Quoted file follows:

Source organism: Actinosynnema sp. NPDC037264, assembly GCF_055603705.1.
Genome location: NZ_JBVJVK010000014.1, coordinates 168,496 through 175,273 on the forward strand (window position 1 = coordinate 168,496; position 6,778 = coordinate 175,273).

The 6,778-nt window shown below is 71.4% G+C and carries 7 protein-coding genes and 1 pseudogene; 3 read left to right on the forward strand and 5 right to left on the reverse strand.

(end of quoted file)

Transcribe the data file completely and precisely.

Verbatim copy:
Source organism: Actinosynnema sp. NPDC037264, assembly GCF_055603705.1.
Genome location: NZ_JBVJVK010000014.1, coordinates 168,496 through 175,273 on the forward strand (window position 1 = coordinate 168,496; position 6,778 = coordinate 175,273).

The 6,778-nt window shown below is 71.4% G+C and carries 7 protein-coding genes and 1 pseudogene; 3 read left to right on the forward strand and 5 right to left on the reverse strand.